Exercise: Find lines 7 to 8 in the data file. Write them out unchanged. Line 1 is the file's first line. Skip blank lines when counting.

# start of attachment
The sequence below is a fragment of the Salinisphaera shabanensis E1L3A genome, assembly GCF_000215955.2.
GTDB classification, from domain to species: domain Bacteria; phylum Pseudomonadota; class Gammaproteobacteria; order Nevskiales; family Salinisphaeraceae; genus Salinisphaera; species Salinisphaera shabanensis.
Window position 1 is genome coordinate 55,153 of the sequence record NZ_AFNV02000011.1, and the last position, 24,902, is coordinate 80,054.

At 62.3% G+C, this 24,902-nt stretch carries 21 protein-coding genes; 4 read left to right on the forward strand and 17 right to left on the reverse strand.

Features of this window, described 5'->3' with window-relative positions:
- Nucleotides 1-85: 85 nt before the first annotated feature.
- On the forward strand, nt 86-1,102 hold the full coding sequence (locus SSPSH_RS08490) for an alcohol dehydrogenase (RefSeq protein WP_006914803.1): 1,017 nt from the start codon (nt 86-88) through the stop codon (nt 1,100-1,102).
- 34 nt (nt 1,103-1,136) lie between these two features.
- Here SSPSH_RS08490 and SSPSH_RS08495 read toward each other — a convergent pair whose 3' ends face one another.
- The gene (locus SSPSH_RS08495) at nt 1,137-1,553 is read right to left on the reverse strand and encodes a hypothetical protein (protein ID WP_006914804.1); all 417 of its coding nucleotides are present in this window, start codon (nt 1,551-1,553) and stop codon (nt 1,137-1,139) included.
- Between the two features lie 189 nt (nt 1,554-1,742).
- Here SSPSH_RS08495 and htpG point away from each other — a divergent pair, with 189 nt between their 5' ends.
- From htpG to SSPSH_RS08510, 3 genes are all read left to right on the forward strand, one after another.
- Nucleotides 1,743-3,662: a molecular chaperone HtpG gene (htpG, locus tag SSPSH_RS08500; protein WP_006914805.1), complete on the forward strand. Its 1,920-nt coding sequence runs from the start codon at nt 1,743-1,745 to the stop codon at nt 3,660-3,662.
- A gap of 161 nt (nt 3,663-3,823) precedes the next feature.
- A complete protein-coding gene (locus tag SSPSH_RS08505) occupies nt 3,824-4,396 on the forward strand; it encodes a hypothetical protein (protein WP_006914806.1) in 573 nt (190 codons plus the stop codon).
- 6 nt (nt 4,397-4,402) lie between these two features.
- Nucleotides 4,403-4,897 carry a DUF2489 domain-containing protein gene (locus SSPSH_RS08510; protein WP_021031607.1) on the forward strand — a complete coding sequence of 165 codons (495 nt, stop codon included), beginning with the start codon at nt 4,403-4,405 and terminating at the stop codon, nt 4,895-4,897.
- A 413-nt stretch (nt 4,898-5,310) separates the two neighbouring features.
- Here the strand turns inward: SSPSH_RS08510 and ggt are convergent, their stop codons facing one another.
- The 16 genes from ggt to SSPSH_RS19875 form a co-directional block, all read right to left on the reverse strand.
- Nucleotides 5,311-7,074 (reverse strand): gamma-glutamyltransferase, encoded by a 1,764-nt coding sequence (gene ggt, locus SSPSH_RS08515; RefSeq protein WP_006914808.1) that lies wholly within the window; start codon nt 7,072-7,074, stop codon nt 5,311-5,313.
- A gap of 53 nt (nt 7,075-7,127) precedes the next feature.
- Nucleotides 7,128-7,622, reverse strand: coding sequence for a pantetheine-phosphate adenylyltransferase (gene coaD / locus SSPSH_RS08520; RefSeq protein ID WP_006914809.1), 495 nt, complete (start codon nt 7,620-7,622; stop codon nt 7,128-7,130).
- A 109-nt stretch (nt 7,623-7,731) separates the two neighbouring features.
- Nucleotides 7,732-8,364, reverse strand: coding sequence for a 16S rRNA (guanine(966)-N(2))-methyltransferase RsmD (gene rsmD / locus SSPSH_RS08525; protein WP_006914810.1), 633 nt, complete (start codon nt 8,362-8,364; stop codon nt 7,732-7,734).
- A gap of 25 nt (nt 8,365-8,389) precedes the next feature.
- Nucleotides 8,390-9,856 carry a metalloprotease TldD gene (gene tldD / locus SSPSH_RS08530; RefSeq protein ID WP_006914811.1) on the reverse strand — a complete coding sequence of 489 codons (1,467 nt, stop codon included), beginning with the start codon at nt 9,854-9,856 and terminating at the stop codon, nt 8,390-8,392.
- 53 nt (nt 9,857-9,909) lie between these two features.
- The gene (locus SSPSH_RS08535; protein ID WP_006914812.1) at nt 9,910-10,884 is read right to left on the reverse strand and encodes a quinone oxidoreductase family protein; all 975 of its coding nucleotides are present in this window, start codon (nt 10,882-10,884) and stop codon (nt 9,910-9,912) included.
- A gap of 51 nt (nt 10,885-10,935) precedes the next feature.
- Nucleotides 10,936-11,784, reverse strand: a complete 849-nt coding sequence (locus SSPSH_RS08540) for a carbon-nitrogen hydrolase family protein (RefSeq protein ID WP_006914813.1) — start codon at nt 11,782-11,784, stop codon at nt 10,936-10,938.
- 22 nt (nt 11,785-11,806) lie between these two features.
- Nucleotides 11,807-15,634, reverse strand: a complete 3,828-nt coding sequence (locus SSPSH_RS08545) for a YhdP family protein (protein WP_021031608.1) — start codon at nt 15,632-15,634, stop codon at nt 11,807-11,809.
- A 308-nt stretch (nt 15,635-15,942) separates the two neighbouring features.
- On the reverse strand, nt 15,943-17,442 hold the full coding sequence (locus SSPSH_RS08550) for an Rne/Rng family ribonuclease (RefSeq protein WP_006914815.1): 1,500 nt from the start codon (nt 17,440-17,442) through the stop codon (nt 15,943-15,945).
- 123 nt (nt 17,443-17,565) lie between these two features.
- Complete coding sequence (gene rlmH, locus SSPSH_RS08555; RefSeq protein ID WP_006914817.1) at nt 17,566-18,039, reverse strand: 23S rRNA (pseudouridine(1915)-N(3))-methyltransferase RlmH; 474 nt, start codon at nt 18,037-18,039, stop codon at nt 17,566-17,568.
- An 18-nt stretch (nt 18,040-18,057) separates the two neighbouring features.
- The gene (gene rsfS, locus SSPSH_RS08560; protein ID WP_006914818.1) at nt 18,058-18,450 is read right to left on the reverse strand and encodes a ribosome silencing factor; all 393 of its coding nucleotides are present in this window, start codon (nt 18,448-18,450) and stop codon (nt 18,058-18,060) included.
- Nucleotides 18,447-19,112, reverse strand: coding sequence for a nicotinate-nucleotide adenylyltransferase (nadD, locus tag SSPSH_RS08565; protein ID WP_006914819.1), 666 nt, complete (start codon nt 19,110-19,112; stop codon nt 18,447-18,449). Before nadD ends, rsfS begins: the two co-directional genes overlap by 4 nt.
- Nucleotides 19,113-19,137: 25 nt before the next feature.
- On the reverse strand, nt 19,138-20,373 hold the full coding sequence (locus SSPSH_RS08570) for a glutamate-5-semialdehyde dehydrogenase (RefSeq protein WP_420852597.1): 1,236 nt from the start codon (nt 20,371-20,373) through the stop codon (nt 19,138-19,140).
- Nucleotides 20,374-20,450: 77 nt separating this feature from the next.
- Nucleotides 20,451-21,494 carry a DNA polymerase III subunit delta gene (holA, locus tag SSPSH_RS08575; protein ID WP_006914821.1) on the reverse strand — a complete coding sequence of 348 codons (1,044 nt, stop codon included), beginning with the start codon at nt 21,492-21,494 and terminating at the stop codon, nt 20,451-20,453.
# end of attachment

- On the forward strand, nt 86-1,102 hold the full coding sequence (locus SSPSH_RS08490) for an alcohol dehydrogenase (RefSeq protein WP_006914803.1): 1,017 nt from the start codon (nt 86-88) through the stop codon (nt 1,100-1,102).
- 34 nt (nt 1,103-1,136) lie between these two features.